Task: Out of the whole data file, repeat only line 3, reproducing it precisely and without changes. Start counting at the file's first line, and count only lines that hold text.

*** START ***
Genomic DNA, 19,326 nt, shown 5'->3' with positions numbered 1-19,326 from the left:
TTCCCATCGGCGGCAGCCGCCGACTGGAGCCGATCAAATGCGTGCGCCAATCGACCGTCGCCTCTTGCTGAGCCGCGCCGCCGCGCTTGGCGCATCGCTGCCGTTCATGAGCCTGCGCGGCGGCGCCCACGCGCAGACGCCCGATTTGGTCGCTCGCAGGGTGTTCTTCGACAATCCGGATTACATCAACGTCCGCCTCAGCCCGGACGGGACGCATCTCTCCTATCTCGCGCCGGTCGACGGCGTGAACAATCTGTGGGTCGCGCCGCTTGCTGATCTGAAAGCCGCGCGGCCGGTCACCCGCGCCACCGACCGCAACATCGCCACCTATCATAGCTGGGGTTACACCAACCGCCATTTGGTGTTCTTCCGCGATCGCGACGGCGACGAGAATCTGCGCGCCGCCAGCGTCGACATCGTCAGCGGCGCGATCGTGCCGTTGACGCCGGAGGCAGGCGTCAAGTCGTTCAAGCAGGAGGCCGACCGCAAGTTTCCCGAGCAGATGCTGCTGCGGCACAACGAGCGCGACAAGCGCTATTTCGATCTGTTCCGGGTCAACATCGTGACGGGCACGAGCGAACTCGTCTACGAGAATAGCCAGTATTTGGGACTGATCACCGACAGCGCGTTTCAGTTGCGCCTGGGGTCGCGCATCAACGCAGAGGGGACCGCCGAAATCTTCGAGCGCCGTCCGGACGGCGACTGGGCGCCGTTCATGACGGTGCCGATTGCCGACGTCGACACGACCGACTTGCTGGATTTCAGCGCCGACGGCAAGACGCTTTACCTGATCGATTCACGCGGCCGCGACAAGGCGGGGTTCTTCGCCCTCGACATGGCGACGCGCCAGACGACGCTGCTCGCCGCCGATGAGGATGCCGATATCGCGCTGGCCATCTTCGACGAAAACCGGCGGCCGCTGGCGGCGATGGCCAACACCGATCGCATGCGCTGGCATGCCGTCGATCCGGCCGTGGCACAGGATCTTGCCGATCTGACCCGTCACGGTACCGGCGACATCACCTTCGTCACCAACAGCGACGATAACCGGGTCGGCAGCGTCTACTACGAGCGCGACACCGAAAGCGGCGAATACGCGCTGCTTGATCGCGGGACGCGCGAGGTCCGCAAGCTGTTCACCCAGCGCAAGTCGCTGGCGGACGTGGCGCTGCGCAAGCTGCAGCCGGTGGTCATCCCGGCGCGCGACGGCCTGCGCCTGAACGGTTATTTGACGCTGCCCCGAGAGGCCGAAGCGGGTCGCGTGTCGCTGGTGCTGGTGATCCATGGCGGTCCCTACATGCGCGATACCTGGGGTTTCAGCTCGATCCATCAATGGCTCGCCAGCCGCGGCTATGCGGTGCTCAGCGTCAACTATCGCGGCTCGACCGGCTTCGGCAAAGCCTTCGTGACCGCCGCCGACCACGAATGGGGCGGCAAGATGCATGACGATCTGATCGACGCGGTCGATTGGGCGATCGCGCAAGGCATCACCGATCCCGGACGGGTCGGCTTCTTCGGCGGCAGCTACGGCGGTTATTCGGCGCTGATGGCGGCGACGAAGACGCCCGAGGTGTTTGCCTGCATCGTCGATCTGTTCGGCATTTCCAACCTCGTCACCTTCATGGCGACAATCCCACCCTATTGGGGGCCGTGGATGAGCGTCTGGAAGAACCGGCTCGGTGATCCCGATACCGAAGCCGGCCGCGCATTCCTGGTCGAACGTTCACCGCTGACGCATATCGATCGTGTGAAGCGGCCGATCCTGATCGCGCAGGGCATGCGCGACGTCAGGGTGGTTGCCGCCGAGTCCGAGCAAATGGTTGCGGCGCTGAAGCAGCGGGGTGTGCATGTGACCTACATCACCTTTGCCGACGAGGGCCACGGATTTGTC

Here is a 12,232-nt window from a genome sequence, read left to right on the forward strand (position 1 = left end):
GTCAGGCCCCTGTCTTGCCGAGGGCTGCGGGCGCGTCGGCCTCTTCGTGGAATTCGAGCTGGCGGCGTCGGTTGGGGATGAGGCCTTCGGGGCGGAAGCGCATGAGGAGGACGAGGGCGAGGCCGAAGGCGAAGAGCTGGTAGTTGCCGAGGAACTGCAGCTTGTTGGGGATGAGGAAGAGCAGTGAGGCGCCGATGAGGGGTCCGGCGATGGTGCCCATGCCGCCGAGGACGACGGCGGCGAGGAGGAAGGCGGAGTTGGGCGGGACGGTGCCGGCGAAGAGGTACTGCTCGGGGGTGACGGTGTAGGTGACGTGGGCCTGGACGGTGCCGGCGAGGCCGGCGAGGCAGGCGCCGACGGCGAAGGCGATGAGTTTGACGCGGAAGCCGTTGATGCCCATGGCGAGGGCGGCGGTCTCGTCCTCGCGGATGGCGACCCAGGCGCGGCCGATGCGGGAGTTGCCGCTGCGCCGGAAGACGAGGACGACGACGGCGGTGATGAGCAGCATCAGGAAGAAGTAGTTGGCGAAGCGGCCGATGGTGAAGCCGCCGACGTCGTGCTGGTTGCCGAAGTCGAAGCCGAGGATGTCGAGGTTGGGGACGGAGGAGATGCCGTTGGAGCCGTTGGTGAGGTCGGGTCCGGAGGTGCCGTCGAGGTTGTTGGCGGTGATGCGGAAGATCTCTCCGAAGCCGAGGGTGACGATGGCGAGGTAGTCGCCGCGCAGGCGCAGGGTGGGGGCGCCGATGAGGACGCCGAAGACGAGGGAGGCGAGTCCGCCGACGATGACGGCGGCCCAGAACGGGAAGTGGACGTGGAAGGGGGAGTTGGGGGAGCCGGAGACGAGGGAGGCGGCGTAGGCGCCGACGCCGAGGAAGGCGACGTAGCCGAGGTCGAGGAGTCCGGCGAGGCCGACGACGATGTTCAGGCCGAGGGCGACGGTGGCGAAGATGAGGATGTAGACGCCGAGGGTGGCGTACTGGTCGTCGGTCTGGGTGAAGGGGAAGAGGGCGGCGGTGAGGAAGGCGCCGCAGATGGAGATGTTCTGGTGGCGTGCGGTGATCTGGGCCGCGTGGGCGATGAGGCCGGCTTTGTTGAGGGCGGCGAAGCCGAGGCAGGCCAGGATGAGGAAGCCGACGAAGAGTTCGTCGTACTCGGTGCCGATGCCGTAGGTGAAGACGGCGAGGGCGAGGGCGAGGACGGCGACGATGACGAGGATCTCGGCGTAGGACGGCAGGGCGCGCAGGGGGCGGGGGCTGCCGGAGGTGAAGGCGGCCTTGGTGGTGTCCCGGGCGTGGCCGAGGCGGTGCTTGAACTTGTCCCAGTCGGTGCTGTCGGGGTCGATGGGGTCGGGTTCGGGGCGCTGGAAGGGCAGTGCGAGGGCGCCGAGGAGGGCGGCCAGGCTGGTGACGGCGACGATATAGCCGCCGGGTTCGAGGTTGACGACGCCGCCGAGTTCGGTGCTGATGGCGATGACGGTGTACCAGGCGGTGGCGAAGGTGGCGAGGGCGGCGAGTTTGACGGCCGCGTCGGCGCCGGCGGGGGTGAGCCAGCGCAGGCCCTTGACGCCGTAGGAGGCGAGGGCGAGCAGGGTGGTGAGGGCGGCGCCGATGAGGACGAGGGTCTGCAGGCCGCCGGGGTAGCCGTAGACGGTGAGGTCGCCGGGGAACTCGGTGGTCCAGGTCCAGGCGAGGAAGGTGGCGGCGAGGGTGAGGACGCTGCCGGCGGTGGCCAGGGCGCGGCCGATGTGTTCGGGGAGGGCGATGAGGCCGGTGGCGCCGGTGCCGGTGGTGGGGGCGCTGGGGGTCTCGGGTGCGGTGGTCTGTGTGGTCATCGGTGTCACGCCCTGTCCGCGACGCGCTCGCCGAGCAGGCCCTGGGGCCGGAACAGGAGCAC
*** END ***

Here is a 12,232-nt window from a genome sequence, read left to right on the forward strand (position 1 = left end):